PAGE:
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Monday 31, Mar 2008

  Steroids in Baseball – not woth the tax dollars

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steroids-in-baseballMore and more USA taxpayers are saying that investigations into Steroid use in Baseball are not worth public’s tax dollars. It seems the public is finally sick of ongoing investigations into whether Barry Bonds hit a home run while injecting trenbolone, or Roger Clemens took HGH while throwing a pitch. The US congress is ignoring a full blown national recession in the USA, a housing crisis, skyrocketing debt, and the failing war in Iraq; instead the concentration seems to be in finding out needle was stuck into Roger Clemens’ ass when he took steroids while playing baseball. Millions (that’s right MILLIONS) of USA taxpayer dollars have been spent on countless steroid investigations into baseball, and thousands of hours (hours that should be used to help USA citizens) have been spent to eradicate the LEAST influential problem in sports today. That’s right, steroids are the least influential problem today. Baseball has many other problems which need to be dealt with, but not by US Congress but by MLB – who is responsible for dealing with baseball and related regulations.

Interesting that NFL is not being targeted in steroid probes as of yet, probably because American Football is the most valuable sport in America, with many teams in the NFL worth over 1,000,000,000 (1billion) US dollars! They have so much influence that you’re not going to see investigations into who used anabolic steroids or human growth hormone (HGH) or anything of that nature. It’s politics and money. Everyone already knows all NFL players use steroids, whether it’s testosterone or HGH, the fact is 99%+ of NFL players are on some type of drugs.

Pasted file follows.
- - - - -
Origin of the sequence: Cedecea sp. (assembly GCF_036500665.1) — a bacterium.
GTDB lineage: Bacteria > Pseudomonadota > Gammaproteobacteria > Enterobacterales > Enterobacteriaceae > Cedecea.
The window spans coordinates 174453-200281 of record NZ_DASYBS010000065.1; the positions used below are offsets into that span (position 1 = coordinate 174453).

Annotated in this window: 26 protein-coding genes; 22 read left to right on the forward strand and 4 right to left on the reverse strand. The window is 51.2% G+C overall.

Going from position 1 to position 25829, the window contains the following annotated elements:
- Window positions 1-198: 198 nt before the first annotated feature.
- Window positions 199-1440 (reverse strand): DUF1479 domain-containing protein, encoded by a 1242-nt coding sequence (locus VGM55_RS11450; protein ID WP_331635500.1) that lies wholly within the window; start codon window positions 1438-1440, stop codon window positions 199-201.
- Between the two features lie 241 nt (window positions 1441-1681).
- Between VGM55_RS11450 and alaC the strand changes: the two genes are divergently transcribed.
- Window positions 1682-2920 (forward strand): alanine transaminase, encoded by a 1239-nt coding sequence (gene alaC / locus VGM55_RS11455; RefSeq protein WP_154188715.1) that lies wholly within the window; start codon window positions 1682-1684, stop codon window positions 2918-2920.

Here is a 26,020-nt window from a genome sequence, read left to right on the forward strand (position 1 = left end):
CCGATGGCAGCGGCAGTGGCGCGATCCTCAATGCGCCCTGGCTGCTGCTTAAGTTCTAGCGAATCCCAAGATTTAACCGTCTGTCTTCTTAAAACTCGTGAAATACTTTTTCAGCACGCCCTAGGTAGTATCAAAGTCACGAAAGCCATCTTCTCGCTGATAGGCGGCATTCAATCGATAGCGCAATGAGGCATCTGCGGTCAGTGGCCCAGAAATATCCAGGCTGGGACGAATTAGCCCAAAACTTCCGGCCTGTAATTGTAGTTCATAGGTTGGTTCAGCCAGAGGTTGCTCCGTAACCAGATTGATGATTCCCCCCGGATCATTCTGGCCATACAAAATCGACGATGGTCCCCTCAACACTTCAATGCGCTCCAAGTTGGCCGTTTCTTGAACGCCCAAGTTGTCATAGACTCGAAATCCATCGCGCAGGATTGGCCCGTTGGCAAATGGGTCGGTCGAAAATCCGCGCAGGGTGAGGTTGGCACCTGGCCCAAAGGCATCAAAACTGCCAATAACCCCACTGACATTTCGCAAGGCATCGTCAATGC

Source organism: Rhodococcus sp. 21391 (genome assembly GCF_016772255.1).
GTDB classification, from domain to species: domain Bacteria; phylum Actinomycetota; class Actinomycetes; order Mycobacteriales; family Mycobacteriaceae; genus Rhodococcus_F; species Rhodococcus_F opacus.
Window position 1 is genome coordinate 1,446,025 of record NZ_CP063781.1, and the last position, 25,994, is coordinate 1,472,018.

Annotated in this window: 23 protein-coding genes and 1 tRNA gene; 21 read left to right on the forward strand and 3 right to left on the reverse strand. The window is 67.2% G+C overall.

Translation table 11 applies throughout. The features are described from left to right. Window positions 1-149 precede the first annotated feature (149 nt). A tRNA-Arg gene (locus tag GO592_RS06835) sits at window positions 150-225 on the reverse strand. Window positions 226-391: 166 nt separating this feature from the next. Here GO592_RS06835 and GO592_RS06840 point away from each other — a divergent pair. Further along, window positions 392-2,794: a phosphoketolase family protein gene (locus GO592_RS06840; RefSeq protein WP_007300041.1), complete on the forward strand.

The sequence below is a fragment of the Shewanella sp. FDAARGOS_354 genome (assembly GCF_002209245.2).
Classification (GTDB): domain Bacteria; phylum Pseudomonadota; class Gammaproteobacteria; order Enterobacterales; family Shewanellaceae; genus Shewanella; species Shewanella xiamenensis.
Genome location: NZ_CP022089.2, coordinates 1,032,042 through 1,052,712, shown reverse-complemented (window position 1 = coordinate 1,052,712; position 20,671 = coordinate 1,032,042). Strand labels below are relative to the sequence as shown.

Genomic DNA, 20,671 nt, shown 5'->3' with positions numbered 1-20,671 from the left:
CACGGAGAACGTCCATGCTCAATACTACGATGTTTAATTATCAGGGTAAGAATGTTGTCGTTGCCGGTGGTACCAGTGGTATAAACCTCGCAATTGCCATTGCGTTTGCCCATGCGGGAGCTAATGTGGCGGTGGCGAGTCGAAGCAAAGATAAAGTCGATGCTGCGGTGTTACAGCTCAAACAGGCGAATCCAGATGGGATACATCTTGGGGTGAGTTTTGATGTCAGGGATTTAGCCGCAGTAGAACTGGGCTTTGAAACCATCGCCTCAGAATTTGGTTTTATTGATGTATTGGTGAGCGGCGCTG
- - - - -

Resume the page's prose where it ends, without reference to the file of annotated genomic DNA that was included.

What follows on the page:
Thursday 20, Mar 2008

  Barry Bonds and Steroids – back in the media

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barry-bonds-steroidsIt seems the concept of double jeopardy is lost on the prosecutors in the Barry Bonds case. Barry Bonds is now being tried on the same perjury charges in regards to his lying about steroid use, but that’s AFTER his first perjury case was thrown out. So how can the government prosecute someone in the same steroid case 2x with the same evidence? sounds unconstitutional, well it is! It’s called Double Jeopardy, and whether steroids or HGH are involved it doesn’t matter:

Double jeopardy is a procedural defense (and, in many countries such as the United States, Canada, Mexico, Japan and India, a constitutional right) that forbids that a defendant be tried twice for the same crime on the same set of facts

As far as the government prosecutors are showing, the same set of perjury facts about Barry Bonds lying about his use of anabolic steroids he got from BALCO, and the SAME “crime” of lying about steroid use in general. What, then, is his crime? since his 1st case was thrown out?

Federal prosecutors said on Wednesday they would seek a new indictment against home run king Barry Bonds after previous perjury charges were recently thrown out.

So, are we trying to find justice or just get Barry Bonds anyway we can because he used steroids? No matter if it’s constitutional or not!

Thursday 28, Feb 2008

  National Anti-Steroid policy has fighters

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The NFL is fighting a proposed plan to create national steroids policy, why? NFL has one of the highest % of anabolic steroid users as well as human growth hormone users in any sport.   It’s simple, NFL players need anabolic steroids and HGH to recover from injuries and play on a level playing field.  American Football is such a brutal game, they need any help they can get.  On the other hand, NFL has a LOT OF MONEY! some NFL teams are brining in about $250,000,000 per year for the owners – owners who have a lot of pull.  At this point, steroid legislation hit the wrong target – NFL – from now on we’ll see the anti-steroid policies wind down.

Let the NFL commissioners and MLB  commissioners deal with steroids and HGH, NOT congress!

Members of Congress said Wednesday they plan to introduce legislation creating a national steroids policy, a proposal immediately opposed by NFL commissioner Roger Goodell and players’ representatives from football and baseball.